Loving an Addict’s Daughter

Since I will not be able to participate in NaNoWriMo this year due to all of my responsibilities (I am back in school, full time career, part time ministry, and sleep), I wanted to take a moment to spend ten minutes writing something creative. I rarely get to write creatively in this season of my life – I’ve tried to incorporate moments into my weekly schedule to work on my novel but I am not always consistent. I end up feeling guilty because I have papers to write, things to design, classes to teach, or dishes to do. So, here’s my ten minutes of writing (and hopefully this won’t be for the month!).

Prompt: Write a scene from the day of a wedding

Rules: Write a solid 10 minutes. No editing. Just writing.

“I tried, you know. To not let it get to me. To not be discouraged. She’s disappointed me my entire life, why would today be any different? I hate that I feel this way. I hate that I let her have this power over me. I could choose to ignore it. I could choose to let her be, but for some reason I can’t. I fall victim to her every single time and it’s a painful fall.” Sarah sat on the edge of the toilet clutching her white dress in her hands keeping it from touching the ground. She didn’t know what type of germs were in this bathroom.

Her fiancé, Jerry, knelt beside her keeping his balance by holding onto the toilet paper dispenser. He wanted to say the right words, but he couldn’t find them. So instead he did the only thing he could – he continued to provide copious amounts of toilet paper and let his fiancée cry.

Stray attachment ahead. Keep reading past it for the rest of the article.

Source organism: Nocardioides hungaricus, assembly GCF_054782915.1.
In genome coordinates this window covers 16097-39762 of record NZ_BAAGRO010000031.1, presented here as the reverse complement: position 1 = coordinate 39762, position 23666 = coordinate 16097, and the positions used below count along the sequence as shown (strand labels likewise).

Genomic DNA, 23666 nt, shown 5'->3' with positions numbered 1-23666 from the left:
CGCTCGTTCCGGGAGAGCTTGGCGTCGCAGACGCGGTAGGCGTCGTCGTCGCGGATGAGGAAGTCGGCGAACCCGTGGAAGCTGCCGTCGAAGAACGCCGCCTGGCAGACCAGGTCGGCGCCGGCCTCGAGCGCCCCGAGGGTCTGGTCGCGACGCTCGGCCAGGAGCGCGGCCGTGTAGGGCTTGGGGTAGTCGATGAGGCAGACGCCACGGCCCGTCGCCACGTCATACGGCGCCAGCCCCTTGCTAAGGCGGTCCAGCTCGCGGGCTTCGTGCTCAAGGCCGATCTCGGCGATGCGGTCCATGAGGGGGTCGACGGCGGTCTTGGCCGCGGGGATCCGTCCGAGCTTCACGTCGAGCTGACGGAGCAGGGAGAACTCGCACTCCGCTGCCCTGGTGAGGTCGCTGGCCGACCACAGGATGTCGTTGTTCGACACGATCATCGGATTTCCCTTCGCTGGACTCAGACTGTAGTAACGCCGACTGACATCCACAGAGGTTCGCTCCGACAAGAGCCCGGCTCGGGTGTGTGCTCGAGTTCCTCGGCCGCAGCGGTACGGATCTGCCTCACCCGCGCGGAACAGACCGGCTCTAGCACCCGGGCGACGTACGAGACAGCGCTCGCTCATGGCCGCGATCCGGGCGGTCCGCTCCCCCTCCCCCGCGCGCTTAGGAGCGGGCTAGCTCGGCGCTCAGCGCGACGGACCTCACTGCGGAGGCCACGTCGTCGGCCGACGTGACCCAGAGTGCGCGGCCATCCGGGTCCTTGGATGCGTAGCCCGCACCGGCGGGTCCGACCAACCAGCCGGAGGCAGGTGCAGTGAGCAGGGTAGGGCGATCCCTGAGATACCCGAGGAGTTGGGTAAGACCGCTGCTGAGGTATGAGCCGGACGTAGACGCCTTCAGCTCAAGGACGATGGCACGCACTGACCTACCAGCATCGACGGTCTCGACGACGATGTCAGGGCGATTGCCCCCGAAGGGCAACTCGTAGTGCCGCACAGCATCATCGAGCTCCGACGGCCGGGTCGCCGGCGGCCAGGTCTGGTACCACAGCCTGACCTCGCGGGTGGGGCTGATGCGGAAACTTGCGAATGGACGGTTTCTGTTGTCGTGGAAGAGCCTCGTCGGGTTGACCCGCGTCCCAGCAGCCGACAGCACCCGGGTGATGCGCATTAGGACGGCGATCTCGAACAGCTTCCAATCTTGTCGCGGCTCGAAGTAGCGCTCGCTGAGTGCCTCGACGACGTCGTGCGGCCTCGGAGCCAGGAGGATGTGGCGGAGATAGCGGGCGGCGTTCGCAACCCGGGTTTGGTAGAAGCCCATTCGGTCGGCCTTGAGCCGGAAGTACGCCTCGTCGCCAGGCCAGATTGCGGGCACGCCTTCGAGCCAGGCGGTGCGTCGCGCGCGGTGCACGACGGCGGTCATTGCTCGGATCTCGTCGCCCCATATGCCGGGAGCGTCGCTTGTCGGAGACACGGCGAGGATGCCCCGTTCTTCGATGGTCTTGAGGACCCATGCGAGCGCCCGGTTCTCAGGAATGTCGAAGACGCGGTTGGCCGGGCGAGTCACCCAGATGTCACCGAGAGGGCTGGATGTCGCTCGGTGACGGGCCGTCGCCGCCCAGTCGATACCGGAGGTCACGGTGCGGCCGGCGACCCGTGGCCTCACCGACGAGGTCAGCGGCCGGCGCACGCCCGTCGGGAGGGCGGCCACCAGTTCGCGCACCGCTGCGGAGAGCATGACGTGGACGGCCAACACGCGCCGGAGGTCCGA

“The most painful thing about all of this is that she won’t remember. She will destroy this day and not remember it tomorrow, but I have to go on forgiving her and forgetting about her destruction. I have to act like it’s okay for the sake of what? Peace? Our relationship?” She blew her nose into the already soiled toilet paper. It was covered in colors of black, red, and white and she laughed to herself. How could she have let her best friend put this much makeup on her? All of her good work was now destroyed.

Jerry’s legs were feeling numb. He wasn’t used to kneeling this long, so he decided to stand up but then quickly realized it made him look like he didn’t care.

“Are you sure you want to marry me?” Sarah asked, not looking into soon-to-be-husband’s eyes. She didn’t really want an answer, but she knew she needed to save him if she could.

“That’s not an even question to be asked. I knew what I was getting into when I asked you.”

“But did you really?”

“Well, your mom is crazier than I thought, but yes.” He paused and then decided to let himself be as vulnerable as he could in the bathroom the morning of his wedding. “I don’t know how to love you when you’re in this type of pain. I’ve never loved an addict’s daughter. I am not sure if I should fight on behalf of you; if I should fix your mom; if I should tell you to ignore her; if I should set up a barrier around us and your mom and we never talk to her again… I don’t know.”

He pulled her up from the toilet seat and lifted her head to meet his eyes.  “But I know this, I will be with you, on your side, until the day one of us dies.”

She inhaled and exhaled smelling his cologne. It was warm and smelled like home – the home they had made with one another. “I love you,” she whispered.

“I love you too. Now, let’s go get hitched.”

3 thoughts on “Loving an Addict’s Daughter

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